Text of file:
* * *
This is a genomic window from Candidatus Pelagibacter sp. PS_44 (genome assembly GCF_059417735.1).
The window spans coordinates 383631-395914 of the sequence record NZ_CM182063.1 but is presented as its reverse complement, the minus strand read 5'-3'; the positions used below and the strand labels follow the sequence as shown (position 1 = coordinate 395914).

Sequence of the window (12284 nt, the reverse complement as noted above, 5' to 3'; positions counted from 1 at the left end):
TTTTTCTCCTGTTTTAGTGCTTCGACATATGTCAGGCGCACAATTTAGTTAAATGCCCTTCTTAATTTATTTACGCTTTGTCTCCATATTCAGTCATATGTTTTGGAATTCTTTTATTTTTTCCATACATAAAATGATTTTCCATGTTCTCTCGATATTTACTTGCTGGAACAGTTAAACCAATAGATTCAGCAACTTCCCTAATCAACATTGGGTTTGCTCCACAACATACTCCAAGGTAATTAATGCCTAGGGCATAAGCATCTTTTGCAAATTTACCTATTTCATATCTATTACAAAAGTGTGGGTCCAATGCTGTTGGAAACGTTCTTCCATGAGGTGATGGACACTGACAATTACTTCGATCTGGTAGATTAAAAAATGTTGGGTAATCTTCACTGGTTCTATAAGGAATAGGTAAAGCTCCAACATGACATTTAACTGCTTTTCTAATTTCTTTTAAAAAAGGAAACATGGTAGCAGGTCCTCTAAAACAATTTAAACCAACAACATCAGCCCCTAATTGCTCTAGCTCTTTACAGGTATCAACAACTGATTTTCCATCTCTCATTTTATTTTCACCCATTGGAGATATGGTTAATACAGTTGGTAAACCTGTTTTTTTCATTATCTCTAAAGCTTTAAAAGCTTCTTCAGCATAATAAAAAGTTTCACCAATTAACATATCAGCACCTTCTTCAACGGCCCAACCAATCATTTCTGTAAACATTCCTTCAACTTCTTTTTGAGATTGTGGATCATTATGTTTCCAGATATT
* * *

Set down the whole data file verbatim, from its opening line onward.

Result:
This is a genomic window from Candidatus Pelagibacter sp. PS_44 (genome assembly GCF_059417735.1).
The window spans coordinates 383631-395914 of the sequence record NZ_CM182063.1 but is presented as its reverse complement, the minus strand read 5'-3'; the positions used below and the strand labels follow the sequence as shown (position 1 = coordinate 395914).

Sequence of the window (12284 nt, the reverse complement as noted above, 5' to 3'; positions counted from 1 at the left end):
TTTTTCTCCTGTTTTAGTGCTTCGACATATGTCAGGCGCACAATTTAGTTAAATGCCCTTCTTAATTTATTTACGCTTTGTCTCCATATTCAGTCATATGTTTTGGAATTCTTTTATTTTTTCCATACATAAAATGATTTTCCATGTTCTCTCGATATTTACTTGCTGGAACAGTTAAACCAATAGATTCAGCAACTTCCCTAATCAACATTGGGTTTGCTCCACAACATACTCCAAGGTAATTAATGCCTAGGGCATAAGCATCTTTTGCAAATTTACCTATTTCATATCTATTACAAAAGTGTGGGTCCAATGCTGTTGGAAACGTTCTTCCATGAGGTGATGGACACTGACAATTACTTCGATCTGGTAGATTAAAAAATGTTGGGTAATCTTCACTGGTTCTATAAGGAATAGGTAAAGCTCCAACATGACATTTAACTGCTTTTCTAATTTCTTTTAAAAAAGGAAACATGGTAGCAGGTCCTCTAAAACAATTTAAACCAACAACATCAGCCCCTAATTGCTCTAGCTCTTTACAGGTATCAACAACTGATTTTCCATCTCTCATTTTATTTTCACCCATTGGAGATATGGTTAATACAGTTGGTAAACCTGTTTTTTTCATTATCTCTAAAGCTTTAAAAGCTTCTTCAGCATAATAAAAAGTTTCACCAATTAACATATCAGCACCTTCTTCAACGGCCCAACCAATCATTTCTGTAAACATTCCTTCAACTTCTTTTTGAGATTGTGGATCATTATGTTTCCAGATATT